Baltit Fort at Karimabad was built around 450 years ago and was the residence of the Mir of Hunza. The fort was built in Tibetan style for a princess of Baltistan who married the Mir. Right: Tibetan “sky-light” in the roof of the fort. One can see the Rakaposhi and Diran peaks from the roof of Baltit Fort.
Nagar Valley: The Nagar valley is situated at an elevation of 2,438m (7,999 feet). Nagar Khas is the main town and the capital of the former Nagar state. The Spantik peak (Golden peak) can easily be seen from here. Gulmet is the popular tourist attraction in Nagar because of the spectacular scenery of the surrounding mountains like Rakaposhi at 7,788m (25,561), and Diran.
Nagar and Hunza were once collectively called buroshall and their capital was capal dosuk. Nagar was an independent principality for 1200 years, which existed until 1974. The British gained control of Nagar and the neighbouring valley of Hunza between 1889 and 1892. The Tham (Chief) of that time Azur Khan sent in exile to Kashmir. The British retained Nagar’s status as a principality until 1947. The people of Nagar were ruled by a local Mir for more than 1200 years, which came to an end in 1974. Although never ruled directly by neighbouring Kashmir or the British, Nagar was a vassal of Kashmir from the time of Maharaja Ranbir Singh of Jammu and Kashmir. The Mirs of Nagar sent an annual tribute to the Kashmir Durbar until 1947, and along with the ruler of Hunza, was considered to be among the most loyal vassals of the Maharaja of Kashmir. The state bordered the Gilgit Agency to the south, the former princely state of Hunza to the east, China to the north and Afghanistan to the northwest. The state capital was the town of Nagar Khas (also known as uyum Nagar) The area of Nagar now forms the Nagar 1 upper Nagar and Nagar 2 lower. Nagar and forms two tehsils of the Gilgit District.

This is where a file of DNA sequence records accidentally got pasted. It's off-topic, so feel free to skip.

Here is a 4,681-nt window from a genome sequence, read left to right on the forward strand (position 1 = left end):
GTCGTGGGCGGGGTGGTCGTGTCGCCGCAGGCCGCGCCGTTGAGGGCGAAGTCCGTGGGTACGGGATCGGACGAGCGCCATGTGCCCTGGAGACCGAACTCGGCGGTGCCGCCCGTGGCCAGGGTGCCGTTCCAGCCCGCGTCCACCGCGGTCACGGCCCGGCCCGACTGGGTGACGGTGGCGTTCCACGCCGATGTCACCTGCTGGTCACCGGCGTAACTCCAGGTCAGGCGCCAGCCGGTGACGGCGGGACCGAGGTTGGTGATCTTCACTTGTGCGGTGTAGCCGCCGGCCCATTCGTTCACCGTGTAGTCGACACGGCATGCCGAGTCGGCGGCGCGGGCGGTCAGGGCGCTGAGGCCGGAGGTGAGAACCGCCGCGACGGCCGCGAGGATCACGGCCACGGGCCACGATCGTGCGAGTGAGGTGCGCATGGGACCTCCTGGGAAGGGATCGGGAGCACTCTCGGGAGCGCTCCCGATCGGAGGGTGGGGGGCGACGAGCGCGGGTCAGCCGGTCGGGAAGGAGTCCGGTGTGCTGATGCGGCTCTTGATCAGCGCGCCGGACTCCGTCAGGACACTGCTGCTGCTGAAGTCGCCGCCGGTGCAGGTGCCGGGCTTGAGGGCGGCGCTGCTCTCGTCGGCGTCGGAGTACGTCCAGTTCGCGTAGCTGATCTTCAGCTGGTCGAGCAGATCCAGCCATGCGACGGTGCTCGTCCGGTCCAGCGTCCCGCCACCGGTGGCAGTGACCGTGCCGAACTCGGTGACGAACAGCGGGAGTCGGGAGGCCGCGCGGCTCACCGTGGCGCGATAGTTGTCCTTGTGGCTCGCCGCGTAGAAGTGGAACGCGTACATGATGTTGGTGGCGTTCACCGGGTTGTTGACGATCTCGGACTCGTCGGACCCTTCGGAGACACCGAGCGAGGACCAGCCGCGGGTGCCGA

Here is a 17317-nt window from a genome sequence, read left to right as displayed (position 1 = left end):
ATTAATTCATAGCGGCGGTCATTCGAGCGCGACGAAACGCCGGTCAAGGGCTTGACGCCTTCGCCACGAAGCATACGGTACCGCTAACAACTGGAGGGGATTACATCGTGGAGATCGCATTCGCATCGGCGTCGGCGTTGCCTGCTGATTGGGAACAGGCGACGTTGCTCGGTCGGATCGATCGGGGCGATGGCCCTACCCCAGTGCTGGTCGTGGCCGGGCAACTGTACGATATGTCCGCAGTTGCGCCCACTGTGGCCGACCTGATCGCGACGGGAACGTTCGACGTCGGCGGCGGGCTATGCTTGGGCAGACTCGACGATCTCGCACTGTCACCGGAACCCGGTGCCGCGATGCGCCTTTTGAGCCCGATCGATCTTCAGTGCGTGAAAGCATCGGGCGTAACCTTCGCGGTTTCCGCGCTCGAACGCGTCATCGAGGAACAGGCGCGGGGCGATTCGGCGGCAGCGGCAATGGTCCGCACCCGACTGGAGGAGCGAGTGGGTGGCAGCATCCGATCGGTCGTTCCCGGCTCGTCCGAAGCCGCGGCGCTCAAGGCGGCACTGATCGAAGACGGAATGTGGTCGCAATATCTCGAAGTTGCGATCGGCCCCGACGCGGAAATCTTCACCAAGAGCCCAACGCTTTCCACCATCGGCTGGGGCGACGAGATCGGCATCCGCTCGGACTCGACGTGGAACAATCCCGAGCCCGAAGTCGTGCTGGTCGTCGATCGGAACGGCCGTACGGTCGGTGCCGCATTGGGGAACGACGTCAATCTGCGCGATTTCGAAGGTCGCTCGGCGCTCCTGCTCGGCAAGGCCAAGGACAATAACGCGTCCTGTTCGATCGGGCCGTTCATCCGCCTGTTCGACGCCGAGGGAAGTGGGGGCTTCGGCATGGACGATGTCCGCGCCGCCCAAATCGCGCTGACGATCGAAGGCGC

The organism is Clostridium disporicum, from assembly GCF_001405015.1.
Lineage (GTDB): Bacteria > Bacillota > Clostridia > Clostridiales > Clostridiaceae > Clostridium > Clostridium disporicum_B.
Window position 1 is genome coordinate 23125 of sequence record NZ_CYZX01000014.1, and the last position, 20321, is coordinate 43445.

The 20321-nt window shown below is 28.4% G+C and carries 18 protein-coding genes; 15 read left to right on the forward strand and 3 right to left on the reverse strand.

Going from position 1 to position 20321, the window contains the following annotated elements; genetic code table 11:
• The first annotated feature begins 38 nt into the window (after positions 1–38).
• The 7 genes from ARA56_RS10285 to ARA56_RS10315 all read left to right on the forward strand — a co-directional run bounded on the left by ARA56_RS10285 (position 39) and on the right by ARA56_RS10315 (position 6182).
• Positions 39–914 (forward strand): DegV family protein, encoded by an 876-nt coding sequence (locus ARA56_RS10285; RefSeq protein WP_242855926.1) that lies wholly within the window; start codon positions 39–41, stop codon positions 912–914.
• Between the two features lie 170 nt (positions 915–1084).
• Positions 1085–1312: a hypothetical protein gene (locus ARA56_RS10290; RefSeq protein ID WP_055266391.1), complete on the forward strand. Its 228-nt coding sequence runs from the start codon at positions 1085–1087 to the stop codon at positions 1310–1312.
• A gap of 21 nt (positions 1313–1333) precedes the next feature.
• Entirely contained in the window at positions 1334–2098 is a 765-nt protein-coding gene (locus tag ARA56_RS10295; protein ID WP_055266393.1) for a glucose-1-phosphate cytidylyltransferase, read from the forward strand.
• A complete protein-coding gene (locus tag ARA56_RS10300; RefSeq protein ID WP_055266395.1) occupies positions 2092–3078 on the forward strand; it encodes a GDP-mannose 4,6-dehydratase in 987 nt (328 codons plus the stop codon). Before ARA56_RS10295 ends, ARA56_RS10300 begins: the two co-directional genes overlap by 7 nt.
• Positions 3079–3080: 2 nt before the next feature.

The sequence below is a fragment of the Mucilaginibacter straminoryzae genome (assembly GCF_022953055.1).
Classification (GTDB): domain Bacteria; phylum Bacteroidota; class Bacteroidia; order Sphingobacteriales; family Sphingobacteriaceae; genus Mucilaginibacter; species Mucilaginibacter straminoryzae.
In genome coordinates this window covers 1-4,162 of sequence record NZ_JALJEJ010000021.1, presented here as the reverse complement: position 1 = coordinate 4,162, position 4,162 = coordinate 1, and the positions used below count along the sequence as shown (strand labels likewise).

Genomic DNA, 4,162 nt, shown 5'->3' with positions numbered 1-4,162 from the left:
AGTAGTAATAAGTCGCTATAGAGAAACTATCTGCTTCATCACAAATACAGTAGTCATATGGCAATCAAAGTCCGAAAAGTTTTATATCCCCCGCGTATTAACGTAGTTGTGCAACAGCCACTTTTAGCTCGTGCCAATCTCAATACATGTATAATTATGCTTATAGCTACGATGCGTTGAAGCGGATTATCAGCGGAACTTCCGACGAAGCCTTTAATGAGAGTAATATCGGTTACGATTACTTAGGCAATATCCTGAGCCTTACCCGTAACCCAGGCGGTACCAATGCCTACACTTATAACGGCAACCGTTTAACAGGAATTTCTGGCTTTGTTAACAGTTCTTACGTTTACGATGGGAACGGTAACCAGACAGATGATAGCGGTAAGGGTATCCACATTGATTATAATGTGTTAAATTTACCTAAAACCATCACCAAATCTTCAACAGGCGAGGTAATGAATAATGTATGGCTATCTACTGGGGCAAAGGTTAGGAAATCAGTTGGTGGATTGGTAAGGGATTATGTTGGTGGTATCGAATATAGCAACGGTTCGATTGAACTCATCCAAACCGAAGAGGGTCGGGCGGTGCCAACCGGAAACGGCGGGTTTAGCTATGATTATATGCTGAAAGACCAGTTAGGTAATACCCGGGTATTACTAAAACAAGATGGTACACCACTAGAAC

The Hunza Sacred Rock (above left) is a rock formation covered with petroglyphs, including the ibex motif used on this site for Northern Areas Pages. This rock is located close to the river, behind which can be seen Altit fort many thousand feet up. A spectacular view Lady Finger mountain top (above right) can also be witnessed from Hunza. Lady Finger mountain (above right -6,800 metres) and ulter peak (above centre) remain still unclimbed. Many people lost there lives in attempt to climb it.
Like all other valleys of Pakistan, the best time to be in Hunza and Nagar is from mid April to the end of September. The maximum temperature in summer during the day is 13C. The weather becomes very cold during the winter, mainly from the October to end of March. The minimum temperature can be -14C.